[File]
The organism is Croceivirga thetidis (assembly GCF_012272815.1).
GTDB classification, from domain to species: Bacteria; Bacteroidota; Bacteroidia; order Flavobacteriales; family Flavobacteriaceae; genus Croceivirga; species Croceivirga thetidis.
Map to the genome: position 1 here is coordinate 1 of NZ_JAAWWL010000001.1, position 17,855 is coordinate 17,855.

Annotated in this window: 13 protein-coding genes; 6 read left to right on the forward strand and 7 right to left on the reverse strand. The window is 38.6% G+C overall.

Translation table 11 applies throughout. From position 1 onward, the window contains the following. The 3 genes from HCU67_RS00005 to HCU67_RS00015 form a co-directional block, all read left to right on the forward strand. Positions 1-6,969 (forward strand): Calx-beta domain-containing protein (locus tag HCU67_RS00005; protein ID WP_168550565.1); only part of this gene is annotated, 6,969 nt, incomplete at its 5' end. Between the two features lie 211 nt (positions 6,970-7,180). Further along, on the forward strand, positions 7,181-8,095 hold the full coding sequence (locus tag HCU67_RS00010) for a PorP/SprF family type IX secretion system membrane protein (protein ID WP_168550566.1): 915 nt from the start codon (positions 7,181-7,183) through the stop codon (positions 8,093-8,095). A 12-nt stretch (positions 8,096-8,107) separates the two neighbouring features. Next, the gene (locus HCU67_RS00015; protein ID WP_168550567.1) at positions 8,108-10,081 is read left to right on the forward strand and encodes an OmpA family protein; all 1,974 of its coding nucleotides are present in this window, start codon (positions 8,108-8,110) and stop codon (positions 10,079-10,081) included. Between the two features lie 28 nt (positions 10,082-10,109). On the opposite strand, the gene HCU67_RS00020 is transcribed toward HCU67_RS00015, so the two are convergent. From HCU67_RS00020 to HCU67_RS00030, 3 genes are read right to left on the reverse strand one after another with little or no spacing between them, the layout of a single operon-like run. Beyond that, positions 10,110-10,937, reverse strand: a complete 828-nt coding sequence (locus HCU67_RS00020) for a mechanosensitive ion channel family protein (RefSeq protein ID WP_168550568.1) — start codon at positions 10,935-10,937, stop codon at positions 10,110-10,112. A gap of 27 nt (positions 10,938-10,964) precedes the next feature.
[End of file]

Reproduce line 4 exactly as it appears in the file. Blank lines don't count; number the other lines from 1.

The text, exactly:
Annotated in this window: 13 protein-coding genes; 6 read left to right on the forward strand and 7 right to left on the reverse strand. The window is 38.6% G+C overall.